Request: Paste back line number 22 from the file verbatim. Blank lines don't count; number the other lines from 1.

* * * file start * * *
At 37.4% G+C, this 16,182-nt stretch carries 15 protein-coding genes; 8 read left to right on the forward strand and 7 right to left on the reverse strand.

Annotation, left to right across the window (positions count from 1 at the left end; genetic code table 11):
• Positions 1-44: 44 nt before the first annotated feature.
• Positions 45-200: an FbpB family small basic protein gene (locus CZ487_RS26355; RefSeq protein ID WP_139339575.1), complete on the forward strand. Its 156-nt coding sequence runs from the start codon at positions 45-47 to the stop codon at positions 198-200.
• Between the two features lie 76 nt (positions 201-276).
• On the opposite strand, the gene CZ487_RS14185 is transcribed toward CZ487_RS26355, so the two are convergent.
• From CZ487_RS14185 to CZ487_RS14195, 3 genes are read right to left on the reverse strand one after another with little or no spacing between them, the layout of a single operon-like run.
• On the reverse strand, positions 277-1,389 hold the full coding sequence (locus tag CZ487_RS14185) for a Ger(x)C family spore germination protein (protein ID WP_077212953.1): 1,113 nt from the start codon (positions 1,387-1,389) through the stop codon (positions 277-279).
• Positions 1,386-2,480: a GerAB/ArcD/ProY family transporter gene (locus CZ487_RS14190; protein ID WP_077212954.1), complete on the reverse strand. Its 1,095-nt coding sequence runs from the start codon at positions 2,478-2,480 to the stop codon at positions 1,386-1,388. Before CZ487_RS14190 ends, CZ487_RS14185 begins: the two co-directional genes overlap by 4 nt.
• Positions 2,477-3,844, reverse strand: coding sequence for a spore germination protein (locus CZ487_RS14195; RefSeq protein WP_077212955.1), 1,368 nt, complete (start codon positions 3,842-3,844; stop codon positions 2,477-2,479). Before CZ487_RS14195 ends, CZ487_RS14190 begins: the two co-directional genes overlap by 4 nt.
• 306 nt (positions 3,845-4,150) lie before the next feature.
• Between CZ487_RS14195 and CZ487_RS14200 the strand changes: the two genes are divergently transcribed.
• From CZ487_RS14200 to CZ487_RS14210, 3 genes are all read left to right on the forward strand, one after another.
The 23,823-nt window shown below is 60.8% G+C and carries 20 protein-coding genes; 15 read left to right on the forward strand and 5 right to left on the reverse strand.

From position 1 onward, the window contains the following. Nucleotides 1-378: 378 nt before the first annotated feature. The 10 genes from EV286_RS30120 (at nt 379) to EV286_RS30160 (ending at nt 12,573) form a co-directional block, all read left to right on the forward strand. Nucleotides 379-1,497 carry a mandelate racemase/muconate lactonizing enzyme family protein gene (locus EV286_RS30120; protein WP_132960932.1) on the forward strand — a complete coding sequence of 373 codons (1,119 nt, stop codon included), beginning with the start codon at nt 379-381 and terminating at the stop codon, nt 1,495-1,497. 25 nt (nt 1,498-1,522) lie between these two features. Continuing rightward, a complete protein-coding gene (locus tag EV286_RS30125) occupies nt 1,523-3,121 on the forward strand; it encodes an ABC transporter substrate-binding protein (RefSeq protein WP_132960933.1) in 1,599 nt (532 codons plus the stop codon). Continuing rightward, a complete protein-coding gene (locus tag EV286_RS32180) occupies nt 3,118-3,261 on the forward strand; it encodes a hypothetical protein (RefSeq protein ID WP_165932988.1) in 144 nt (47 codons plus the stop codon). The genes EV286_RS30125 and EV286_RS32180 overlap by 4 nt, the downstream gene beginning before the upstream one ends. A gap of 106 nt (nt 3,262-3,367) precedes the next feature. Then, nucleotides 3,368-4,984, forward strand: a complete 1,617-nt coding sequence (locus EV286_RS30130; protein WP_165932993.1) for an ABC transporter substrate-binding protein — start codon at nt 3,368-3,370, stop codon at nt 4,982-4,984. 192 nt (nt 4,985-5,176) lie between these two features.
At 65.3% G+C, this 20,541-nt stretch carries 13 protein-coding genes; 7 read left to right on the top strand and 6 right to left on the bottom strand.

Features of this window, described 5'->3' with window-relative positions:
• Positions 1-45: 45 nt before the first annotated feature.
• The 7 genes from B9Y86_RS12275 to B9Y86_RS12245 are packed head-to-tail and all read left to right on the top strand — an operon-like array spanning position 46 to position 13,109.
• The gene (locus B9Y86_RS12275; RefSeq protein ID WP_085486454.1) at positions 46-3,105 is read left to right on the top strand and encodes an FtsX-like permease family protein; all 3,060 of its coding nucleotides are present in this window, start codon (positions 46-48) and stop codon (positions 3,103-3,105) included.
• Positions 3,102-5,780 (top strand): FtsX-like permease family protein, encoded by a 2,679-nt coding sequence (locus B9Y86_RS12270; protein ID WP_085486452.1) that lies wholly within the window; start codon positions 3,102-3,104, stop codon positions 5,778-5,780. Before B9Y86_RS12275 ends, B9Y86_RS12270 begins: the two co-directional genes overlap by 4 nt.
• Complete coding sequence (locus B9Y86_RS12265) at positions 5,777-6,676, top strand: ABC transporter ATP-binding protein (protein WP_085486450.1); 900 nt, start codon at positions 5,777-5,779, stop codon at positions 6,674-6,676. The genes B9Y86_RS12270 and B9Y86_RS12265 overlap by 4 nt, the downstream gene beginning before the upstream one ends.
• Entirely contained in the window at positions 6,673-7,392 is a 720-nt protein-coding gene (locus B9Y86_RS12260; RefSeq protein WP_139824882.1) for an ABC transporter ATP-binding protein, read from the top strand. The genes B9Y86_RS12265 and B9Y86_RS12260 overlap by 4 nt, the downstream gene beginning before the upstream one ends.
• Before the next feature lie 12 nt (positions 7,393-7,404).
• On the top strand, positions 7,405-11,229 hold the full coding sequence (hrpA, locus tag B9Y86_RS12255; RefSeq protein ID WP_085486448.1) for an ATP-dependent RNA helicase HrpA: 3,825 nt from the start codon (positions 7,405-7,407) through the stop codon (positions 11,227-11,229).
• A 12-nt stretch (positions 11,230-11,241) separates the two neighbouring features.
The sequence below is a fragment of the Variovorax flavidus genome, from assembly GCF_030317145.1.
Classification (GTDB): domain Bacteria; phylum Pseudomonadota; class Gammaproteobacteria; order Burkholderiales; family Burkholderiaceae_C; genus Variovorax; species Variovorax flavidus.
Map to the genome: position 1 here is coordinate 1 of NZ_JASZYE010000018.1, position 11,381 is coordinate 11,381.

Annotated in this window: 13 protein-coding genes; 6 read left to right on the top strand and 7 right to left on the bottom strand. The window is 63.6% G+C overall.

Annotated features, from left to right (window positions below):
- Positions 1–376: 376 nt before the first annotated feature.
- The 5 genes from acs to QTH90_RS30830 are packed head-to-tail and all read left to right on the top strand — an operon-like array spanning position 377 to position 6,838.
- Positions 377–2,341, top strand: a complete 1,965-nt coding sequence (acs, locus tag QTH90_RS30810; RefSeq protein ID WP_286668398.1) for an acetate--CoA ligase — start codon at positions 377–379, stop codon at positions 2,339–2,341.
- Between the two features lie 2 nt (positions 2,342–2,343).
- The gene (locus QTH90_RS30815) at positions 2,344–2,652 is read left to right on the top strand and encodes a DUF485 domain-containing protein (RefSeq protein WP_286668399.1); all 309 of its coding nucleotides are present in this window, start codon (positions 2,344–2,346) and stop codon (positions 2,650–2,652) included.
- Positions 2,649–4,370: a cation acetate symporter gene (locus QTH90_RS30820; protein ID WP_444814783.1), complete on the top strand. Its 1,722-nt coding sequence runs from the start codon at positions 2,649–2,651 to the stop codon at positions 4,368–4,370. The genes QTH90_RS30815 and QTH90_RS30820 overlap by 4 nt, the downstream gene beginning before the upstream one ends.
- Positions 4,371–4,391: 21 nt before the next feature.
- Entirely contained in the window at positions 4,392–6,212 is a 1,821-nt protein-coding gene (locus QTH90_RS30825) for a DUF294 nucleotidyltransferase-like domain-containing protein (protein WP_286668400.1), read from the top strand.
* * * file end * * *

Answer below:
• Complete coding sequence (locus B9Y86_RS12265) at positions 5,777-6,676, top strand: ABC transporter ATP-binding protein (protein WP_085486450.1); 900 nt, start codon at positions 5,777-5,779, stop codon at positions 6,674-6,676. The genes B9Y86_RS12270 and B9Y86_RS12265 overlap by 4 nt, the downstream gene beginning before the upstream one ends.